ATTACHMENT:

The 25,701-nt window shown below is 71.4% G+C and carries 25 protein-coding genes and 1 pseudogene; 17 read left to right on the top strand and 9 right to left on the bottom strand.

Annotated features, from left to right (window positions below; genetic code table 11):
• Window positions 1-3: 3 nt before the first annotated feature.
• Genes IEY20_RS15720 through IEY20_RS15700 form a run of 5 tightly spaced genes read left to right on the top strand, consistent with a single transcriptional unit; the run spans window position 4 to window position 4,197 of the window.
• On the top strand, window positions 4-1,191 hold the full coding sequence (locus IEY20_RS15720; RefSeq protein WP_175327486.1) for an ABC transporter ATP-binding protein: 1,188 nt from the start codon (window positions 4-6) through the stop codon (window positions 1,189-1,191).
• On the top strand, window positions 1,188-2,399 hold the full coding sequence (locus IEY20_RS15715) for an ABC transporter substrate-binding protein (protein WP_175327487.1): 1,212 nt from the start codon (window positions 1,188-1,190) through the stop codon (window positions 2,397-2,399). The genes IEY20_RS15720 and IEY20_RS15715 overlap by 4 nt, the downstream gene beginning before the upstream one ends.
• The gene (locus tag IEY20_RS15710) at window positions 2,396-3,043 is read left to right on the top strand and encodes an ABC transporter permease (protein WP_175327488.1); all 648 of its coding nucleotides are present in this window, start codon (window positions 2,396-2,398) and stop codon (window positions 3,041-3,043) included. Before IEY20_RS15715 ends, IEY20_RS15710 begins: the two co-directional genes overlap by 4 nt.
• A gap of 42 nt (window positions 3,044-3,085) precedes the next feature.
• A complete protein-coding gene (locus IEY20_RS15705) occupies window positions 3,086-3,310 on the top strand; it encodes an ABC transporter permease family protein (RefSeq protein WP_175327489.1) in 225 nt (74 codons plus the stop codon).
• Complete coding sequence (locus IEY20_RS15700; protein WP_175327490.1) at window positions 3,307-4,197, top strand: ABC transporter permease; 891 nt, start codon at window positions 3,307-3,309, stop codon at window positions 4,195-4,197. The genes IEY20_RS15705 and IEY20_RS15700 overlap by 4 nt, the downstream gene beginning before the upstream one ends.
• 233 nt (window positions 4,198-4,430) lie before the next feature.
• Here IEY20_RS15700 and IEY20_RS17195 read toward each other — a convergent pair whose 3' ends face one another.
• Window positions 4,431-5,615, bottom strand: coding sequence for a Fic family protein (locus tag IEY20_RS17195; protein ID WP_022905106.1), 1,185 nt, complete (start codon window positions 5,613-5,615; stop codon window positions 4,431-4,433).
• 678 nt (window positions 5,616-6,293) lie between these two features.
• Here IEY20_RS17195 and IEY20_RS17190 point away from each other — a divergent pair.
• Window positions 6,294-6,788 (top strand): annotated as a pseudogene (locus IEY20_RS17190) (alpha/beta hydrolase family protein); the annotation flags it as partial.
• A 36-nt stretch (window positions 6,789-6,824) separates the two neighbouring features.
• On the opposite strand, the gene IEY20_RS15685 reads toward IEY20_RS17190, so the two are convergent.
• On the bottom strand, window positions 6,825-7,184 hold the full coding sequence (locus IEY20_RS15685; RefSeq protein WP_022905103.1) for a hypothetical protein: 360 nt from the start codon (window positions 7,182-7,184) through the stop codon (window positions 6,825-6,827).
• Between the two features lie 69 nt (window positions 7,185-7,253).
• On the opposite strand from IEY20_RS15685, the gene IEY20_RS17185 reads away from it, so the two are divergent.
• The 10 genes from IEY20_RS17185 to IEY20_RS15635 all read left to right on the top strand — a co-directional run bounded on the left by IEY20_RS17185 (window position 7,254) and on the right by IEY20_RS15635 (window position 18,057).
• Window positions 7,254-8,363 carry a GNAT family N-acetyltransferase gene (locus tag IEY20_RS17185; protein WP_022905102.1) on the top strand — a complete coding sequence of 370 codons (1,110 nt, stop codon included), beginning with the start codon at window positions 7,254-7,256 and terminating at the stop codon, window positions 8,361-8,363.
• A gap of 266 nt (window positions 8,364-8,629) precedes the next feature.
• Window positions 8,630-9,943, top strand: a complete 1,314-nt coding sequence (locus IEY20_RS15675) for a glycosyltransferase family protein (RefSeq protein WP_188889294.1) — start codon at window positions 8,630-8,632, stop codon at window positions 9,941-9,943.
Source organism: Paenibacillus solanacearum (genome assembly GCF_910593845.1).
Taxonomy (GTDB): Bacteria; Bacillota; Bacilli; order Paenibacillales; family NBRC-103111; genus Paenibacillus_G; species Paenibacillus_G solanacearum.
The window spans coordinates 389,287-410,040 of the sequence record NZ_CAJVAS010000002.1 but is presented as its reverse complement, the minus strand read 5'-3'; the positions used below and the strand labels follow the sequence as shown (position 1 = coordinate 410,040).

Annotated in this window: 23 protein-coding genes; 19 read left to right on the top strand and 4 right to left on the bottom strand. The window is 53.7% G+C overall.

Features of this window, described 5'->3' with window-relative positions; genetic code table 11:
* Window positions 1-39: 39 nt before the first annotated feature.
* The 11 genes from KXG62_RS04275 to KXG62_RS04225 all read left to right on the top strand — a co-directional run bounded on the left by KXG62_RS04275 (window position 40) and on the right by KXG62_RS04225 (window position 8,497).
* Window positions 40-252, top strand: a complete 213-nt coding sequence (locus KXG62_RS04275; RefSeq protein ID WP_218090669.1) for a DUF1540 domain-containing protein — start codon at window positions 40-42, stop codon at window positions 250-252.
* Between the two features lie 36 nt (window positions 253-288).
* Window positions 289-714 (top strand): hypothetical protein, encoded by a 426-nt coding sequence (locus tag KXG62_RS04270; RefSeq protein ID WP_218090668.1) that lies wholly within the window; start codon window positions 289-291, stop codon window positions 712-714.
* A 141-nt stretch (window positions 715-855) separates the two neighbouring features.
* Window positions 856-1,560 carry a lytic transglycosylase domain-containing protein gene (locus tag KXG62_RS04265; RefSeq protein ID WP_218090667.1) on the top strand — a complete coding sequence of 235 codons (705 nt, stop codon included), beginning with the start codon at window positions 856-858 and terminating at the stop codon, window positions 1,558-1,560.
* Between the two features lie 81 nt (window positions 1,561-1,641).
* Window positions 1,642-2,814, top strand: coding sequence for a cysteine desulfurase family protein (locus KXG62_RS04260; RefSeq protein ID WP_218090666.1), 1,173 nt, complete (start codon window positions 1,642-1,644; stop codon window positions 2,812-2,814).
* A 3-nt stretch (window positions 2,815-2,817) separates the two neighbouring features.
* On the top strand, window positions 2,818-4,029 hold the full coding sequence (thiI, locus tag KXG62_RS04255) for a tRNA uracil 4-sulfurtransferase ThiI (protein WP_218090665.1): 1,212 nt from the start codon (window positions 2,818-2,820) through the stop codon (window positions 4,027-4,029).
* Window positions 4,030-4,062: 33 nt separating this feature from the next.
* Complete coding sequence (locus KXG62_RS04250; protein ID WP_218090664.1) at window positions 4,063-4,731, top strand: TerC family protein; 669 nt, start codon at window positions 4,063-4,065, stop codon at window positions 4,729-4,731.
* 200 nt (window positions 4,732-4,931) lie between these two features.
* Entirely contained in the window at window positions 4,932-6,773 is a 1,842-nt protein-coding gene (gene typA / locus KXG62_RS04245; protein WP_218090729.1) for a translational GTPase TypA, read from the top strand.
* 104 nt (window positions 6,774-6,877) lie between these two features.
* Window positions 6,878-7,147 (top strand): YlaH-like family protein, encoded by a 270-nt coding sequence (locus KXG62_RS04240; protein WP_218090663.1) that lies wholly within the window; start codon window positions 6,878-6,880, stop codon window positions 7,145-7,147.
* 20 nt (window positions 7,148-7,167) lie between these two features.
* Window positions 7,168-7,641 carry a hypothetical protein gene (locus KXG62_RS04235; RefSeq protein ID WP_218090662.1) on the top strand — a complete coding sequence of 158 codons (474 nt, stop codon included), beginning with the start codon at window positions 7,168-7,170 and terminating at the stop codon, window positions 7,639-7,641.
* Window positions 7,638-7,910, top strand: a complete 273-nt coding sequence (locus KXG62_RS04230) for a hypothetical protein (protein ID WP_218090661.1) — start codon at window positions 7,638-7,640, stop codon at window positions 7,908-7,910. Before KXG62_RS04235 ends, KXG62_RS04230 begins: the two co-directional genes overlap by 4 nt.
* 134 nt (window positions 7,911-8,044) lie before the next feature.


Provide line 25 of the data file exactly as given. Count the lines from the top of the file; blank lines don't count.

• Window positions 8,630-9,943, top strand: a complete 1,314-nt coding sequence (locus IEY20_RS15675) for a glycosyltransferase family protein (RefSeq protein WP_188889294.1) — start codon at window positions 8,630-8,632, stop codon at window positions 9,941-9,943.